The nurse midwife that comes in is not my nurse midwife. This isn’t Angela, the one who spent over a year in Guatemala teaching rural women how to deal with breech babies and hemorrhages and preemies. This isn’t the Angela who sat with me in the hospital after I thought my water had broken with Cassius and told me that no, all that extra fluid wasn’t amniotic fluid, but semen. This isn’t the Angela who leaned in and asked if my man was perhaps a wild boar, the kind known for producing over half a pint of semen at a time? Oh, we had a good laugh, Angela and I. She’s damn funny. And smart. But this wide, nervous woman isn’t my Angela. This is Mary Beth or Mary Ann and I’ve never met her before this very moment. Angela is delivering a baby, I’m told. She’s busy. She’s hands-deep and Mary Ann or Mary Beth or Mary Whomever is taking her shift. She sits down to open my file in the computer and asks the one question, the awful question that’s the tiny prick against my membrane pulsing with hemorrhage.
“So, your weight’s a little low. How are you feeling?”
I begin talking and it’s a slow fall down a steep staircase. There’s the initial sense of being off balance, the foot hanging out lopsided, the hands whirling in the air. And then there’s the fall. I’m outside of myself looking in. I’m telling this Mary Whomever that I haven’t done it, of course, I’ve only thought about it but that if sleep doesn’t come, I may ram my head into a concrete wall. Clearly this is something that I shouldn’t be saying. This is something that shouldn’t be said unless one desires a sudden and swift psychiatric evaluation, but I’m saying it.
“If I don’t sleep, Mary Ann or Mary Beth, I will ram my head into a wall. My ten-month-old has Down Syndrome and I’m starting to hallucinate because I haven’t slept in months and if you can’t help me I swear to God I’ll do it.”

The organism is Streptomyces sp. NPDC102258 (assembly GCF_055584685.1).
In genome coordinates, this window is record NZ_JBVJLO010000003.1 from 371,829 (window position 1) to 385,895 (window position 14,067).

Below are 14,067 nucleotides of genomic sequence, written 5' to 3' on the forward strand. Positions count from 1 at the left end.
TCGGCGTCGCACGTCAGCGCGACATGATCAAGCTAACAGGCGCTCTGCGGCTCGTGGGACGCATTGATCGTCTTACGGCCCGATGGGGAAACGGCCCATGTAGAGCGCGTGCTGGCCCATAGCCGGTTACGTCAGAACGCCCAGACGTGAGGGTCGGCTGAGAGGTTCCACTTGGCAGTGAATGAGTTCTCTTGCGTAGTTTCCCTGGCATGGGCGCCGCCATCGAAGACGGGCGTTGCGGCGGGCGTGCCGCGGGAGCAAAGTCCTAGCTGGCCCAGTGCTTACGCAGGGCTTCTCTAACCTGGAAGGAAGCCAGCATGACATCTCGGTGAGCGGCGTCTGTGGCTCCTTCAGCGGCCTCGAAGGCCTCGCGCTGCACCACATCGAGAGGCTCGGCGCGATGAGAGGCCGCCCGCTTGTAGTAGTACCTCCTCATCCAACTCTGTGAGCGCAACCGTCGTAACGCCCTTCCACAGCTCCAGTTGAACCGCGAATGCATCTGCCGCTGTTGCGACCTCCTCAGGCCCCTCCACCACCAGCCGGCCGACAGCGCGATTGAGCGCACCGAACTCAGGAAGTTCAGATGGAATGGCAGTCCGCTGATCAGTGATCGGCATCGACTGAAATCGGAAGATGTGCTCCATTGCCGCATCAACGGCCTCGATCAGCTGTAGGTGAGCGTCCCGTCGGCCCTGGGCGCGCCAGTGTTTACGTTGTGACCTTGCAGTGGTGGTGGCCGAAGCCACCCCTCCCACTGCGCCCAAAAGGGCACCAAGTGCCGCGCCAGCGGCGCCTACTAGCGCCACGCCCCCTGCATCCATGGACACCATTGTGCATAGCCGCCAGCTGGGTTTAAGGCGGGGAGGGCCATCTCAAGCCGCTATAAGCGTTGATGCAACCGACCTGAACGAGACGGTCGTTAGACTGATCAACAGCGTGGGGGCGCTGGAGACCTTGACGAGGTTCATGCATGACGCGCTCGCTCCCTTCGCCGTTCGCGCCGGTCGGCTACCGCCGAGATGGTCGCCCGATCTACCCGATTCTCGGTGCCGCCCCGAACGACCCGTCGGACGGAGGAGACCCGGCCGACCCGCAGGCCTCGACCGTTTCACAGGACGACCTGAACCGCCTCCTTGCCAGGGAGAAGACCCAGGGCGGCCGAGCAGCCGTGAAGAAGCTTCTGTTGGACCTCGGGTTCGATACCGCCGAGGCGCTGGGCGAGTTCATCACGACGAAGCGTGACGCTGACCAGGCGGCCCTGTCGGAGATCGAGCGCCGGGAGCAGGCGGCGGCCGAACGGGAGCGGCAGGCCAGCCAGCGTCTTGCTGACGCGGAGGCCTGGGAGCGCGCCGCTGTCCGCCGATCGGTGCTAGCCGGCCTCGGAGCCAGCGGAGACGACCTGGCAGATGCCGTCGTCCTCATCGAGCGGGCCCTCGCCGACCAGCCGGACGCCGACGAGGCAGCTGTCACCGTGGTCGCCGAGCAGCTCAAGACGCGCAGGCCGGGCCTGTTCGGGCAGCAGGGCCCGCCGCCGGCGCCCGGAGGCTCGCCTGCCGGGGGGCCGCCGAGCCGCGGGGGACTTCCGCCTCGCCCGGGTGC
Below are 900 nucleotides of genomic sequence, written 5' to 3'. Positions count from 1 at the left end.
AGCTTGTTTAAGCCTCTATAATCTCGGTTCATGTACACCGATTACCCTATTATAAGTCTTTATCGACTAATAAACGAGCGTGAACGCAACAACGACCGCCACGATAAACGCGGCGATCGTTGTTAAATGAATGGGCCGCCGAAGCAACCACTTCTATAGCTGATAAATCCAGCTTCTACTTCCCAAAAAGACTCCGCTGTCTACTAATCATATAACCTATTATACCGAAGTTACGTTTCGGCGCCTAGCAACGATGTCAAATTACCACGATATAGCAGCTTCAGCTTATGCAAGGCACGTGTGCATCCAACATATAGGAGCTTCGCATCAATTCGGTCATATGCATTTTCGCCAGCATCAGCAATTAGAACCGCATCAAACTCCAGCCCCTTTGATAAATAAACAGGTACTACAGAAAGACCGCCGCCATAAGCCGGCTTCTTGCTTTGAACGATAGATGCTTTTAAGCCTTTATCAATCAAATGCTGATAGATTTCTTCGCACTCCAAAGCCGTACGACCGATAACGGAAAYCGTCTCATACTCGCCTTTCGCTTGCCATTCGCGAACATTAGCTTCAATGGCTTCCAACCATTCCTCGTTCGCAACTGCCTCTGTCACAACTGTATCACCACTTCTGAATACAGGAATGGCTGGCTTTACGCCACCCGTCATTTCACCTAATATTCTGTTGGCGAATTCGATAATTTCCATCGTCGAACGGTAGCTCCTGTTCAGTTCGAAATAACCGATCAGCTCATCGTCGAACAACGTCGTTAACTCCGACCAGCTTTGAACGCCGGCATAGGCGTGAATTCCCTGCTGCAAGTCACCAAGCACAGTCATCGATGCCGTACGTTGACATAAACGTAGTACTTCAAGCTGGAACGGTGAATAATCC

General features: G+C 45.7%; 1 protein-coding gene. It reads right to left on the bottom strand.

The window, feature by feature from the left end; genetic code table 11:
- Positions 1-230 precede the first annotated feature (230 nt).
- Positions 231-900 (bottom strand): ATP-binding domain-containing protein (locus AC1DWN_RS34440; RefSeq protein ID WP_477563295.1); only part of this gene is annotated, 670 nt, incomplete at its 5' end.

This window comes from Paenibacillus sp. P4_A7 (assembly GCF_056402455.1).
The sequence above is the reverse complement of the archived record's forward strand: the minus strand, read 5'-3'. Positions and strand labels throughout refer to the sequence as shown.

The idea blossoms and then turns bloody in my head. What if I wimp out and simply give myself a hard knock? What if the whole business hurts like a motherfucker but I’m still awake with a stupid crush of fresh blood in my hair and then what?
There is a print on the wall of a young woman in a garden. The whole thing is in various shades of cream and the woman’s hair is soft around her face. She looks well rested. She has a basket with violets on her arm and is bending over to pick more.
I look up at Mary Ann or Mary Whomever and nod at the print. “Pretty picture,” I say. She looks at me, looks at the picture and then back at me. She hasn’t been trained for this. She’s never dealt with someone whose cheese is sliding off the cracker. She stands and puts both hands in front of her as if to stop an oncoming train.
“I’m going to go consult with one of our doctors,” she says, backing out of the room. “Just wait here.” Clearly, something needs to happen. Something big. Mary Whomever is going to back out of the room and call the big guns and pray. She will get down on her knees and pray in the little supplies closet and I will keep crying, even after she’s exited the room. She will hear my sobs and she will pray harder. She will call someone. I shove hands against my eyes and press hard. Cassius is staring at the print on the wall. I wiggle his seat and put my head against the little counter that the computer is on. Mary Whomever comes back in.
“We’re getting you a prescription for Ambien CR,” she says. “You’re at thirteen weeks, so the doctors say that it’s safe for the baby. You can also take two capsules of Benadryl. That will boost things.” She is worried that I will break down again. She is worried that I won’t get back up. And I am worried. I will take the little pills because I’m terrified. My body has never failed me in this way, never turned a sudden corner and skidded out in the horrific slow motion tumble that always seems to happen before a fatal and inevitable crash.
I walk out with my prescription. It’s so innocuous – just some scribbles on a page. I will take the 12.5 milligrams that will put the emergency brake on in my brain. I will skid to a stop. I will fall over and then, finally, I will sleep.
Mad in America hosts blogs by a diverse group of writers. These posts are designed to serve as a public forum for a discussion—broadly speaking—of psychiatry and its treatments. The opinions expressed are the writers’ own.